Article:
Single Euro Payments Area (SEPA) becomes fully operational today (1 August 2014) across all eurozone countries. The SEPA Regulation (EC 260/2012), adopted in 2012, initially set 1 February 2014 as its ‘go live’ date but the Regulation was amended in January to extend the deadline by 6 months.
What is SEPA?
SEPA aims to creates a true European Single Market for retail payments in euro where transfers, direct debits and payments between Member States are as easy and fast as the equivalent domestic transactions.
The European Commission’s view is that electronic payments in the euro area should now be as easy as cash payments and it envisages that SEPA will greatly facilitate euro payments for citizens and businesses and increase competition between banks. SEPA should bring the advantages of bank transparency; lower prices for basic payment services in countries that are currently high-cost; more efficient cross-border transactions; and only one bank account needed for the whole euro area.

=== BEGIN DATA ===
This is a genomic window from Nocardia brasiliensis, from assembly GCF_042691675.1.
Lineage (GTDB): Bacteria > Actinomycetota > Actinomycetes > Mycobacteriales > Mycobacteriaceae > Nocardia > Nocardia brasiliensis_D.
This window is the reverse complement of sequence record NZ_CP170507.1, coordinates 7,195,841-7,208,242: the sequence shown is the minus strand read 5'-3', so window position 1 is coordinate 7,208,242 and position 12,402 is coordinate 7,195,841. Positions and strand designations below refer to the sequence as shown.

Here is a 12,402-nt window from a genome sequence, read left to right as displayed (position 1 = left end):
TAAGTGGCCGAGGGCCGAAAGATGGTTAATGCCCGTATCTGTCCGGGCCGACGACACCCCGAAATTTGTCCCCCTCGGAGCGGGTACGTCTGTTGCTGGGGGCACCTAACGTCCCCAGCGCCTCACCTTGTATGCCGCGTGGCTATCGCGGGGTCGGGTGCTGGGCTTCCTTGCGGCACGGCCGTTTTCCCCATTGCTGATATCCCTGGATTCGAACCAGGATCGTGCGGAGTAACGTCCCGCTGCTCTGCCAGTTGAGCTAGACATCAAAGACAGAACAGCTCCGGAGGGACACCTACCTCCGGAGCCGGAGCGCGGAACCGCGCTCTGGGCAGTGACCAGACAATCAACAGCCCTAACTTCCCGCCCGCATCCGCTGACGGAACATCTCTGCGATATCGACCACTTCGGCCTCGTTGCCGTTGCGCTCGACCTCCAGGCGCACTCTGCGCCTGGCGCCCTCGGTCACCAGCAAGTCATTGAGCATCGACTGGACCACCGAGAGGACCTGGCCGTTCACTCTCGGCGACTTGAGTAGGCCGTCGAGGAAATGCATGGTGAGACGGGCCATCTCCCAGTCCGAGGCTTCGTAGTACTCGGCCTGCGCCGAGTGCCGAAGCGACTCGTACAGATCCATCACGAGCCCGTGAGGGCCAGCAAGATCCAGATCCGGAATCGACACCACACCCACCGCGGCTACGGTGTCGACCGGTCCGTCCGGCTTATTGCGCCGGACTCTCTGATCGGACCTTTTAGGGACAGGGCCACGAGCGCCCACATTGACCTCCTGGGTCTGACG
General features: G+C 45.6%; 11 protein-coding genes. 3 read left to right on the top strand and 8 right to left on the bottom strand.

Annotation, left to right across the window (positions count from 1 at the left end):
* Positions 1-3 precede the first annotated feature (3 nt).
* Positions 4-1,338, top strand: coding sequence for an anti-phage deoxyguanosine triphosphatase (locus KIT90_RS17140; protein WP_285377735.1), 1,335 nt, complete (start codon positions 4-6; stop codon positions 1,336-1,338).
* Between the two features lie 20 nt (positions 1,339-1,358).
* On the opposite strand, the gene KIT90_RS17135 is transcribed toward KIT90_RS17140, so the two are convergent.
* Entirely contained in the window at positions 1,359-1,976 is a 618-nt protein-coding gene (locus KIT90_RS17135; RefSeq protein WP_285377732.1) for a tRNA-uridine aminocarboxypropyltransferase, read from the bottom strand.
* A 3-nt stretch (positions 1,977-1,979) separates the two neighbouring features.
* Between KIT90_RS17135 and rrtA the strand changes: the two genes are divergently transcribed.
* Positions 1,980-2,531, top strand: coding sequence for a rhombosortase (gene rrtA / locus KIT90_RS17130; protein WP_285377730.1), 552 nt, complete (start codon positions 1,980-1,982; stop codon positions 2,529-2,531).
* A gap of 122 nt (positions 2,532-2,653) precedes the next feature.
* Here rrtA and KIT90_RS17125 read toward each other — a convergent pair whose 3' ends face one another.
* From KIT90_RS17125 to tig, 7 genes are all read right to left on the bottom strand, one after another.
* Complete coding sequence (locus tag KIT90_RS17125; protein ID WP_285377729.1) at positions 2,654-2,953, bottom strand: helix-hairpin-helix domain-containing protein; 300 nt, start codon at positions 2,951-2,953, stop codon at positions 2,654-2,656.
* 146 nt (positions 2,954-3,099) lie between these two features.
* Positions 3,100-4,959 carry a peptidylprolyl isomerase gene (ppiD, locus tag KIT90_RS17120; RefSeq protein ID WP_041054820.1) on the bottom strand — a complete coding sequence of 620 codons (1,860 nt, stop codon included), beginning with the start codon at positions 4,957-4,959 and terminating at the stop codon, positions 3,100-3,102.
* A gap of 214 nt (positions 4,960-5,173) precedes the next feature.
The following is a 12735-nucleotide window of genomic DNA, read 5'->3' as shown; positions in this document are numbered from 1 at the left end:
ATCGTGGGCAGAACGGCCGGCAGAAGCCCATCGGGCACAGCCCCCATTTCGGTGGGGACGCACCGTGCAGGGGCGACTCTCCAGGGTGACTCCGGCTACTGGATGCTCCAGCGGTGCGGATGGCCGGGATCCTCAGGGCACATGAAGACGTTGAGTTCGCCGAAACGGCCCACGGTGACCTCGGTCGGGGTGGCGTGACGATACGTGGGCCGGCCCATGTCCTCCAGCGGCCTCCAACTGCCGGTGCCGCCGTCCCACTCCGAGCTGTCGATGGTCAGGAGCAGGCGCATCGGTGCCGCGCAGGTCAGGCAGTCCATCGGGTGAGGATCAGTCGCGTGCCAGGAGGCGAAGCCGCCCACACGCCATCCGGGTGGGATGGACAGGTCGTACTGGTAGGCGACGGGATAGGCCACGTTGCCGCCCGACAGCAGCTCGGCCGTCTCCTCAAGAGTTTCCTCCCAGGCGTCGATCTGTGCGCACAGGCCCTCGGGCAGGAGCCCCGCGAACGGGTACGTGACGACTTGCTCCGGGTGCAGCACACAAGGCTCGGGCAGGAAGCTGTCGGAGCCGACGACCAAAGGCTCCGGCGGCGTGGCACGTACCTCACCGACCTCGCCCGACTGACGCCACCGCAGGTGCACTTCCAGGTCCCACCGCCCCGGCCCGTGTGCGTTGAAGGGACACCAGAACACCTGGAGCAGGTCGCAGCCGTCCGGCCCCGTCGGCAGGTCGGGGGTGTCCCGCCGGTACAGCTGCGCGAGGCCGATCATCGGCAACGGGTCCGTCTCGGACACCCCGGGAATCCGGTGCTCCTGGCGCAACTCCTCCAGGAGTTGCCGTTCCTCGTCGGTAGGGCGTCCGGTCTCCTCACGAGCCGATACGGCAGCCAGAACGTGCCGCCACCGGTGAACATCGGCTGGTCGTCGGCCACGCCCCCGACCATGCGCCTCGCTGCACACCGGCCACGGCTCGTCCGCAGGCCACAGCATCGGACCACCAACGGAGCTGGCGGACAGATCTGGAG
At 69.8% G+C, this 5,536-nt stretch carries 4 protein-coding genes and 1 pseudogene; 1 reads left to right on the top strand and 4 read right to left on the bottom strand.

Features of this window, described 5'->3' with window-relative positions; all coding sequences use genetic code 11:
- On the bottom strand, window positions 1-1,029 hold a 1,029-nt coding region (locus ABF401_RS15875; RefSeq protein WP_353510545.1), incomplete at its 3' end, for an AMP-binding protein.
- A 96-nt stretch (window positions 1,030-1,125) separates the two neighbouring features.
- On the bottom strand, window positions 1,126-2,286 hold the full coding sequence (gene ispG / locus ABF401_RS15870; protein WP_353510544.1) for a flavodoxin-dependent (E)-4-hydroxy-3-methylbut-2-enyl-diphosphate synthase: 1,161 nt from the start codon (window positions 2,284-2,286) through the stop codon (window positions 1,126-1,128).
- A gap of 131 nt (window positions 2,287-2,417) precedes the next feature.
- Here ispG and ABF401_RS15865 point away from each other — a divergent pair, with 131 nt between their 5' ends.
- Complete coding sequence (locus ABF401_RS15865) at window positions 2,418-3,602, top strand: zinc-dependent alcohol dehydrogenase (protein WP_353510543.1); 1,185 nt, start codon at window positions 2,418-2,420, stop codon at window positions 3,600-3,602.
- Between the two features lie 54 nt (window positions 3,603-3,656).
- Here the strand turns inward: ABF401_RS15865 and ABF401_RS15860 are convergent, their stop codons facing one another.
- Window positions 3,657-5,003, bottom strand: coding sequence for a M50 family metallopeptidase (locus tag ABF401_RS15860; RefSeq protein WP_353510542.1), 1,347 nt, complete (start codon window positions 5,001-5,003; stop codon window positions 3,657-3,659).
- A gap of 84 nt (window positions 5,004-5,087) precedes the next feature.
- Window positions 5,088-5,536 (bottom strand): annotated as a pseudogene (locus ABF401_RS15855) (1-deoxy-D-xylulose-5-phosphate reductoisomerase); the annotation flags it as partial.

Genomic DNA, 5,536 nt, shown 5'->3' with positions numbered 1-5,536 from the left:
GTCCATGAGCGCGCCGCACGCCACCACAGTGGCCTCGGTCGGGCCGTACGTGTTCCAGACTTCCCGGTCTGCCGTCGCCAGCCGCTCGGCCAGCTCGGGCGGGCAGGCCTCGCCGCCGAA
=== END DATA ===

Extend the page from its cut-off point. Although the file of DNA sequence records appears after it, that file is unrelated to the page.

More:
How will SEPA affect businesses and consumers?
SEPA will allow consumers to use just one euro bank account for all credit transfers and direct debits, no matter where in Europe the recipients or businesses may be.
On the business side, companies will be able to broaden their reach in Europe, and reduce their costs as a standardised framework can now be provided for all their payments.
What does this mean for non-eurozone countries?
In the UK and other non-eurozone countries, SEPA will apply to euro-denominated transactions from 30 October 2016, which should bring the same benefits as described above for both payers and payees alike.